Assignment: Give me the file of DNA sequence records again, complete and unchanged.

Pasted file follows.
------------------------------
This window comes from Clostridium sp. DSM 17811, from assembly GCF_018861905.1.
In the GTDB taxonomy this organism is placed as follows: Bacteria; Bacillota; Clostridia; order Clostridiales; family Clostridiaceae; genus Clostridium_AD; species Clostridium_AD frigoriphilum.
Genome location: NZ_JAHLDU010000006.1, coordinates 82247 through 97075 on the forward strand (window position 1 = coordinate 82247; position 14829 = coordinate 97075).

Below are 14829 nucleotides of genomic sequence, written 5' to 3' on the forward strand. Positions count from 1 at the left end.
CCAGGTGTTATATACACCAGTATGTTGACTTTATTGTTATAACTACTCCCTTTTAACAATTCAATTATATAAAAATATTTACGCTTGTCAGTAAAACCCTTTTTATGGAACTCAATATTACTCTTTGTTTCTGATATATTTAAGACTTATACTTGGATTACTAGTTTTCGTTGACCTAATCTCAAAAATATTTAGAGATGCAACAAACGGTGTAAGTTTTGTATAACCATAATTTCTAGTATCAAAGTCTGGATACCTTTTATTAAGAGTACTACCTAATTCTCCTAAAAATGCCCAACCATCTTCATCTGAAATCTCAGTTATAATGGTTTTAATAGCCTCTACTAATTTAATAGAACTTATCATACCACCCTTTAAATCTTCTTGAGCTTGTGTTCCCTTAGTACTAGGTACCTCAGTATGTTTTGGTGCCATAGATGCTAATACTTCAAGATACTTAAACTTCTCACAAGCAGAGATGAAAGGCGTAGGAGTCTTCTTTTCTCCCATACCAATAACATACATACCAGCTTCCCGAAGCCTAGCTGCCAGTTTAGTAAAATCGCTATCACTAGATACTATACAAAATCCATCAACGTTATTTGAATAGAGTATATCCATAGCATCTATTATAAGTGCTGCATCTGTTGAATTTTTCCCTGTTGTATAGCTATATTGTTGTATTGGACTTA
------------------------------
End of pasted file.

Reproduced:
This window comes from Clostridium sp. DSM 17811, from assembly GCF_018861905.1.
In the GTDB taxonomy this organism is placed as follows: Bacteria; Bacillota; Clostridia; order Clostridiales; family Clostridiaceae; genus Clostridium_AD; species Clostridium_AD frigoriphilum.
Genome location: NZ_JAHLDU010000006.1, coordinates 82247 through 97075 on the forward strand (window position 1 = coordinate 82247; position 14829 = coordinate 97075).

Below are 14829 nucleotides of genomic sequence, written 5' to 3' on the forward strand. Positions count from 1 at the left end.
CCAGGTGTTATATACACCAGTATGTTGACTTTATTGTTATAACTACTCCCTTTTAACAATTCAATTATATAAAAATATTTACGCTTGTCAGTAAAACCCTTTTTATGGAACTCAATATTACTCTTTGTTTCTGATATATTTAAGACTTATACTTGGATTACTAGTTTTCGTTGACCTAATCTCAAAAATATTTAGAGATGCAACAAACGGTGTAAGTTTTGTATAACCATAATTTCTAGTATCAAAGTCTGGATACCTTTTATTAAGAGTACTACCTAATTCTCCTAAAAATGCCCAACCATCTTCATCTGAAATCTCAGTTATAATGGTTTTAATAGCCTCTACTAATTTAATAGAACTTATCATACCACCCTTTAAATCTTCTTGAGCTTGTGTTCCCTTAGTACTAGGTACCTCAGTATGTTTTGGTGCCATAGATGCTAATACTTCAAGATACTTAAACTTCTCACAAGCAGAGATGAAAGGCGTAGGAGTCTTCTTTTCTCCCATACCAATAACATACATACCAGCTTCCCGAAGCCTAGCTGCCAGTTTAGTAAAATCGCTATCACTAGATACTATACAAAATCCATCAACGTTATTTGAATAGAGTATATCCATAGCATCTATTATAAGTGCTGCATCTGTTGAATTTTTCCCTGTTGTATAGCTATATTGTTGTATTGGACTTA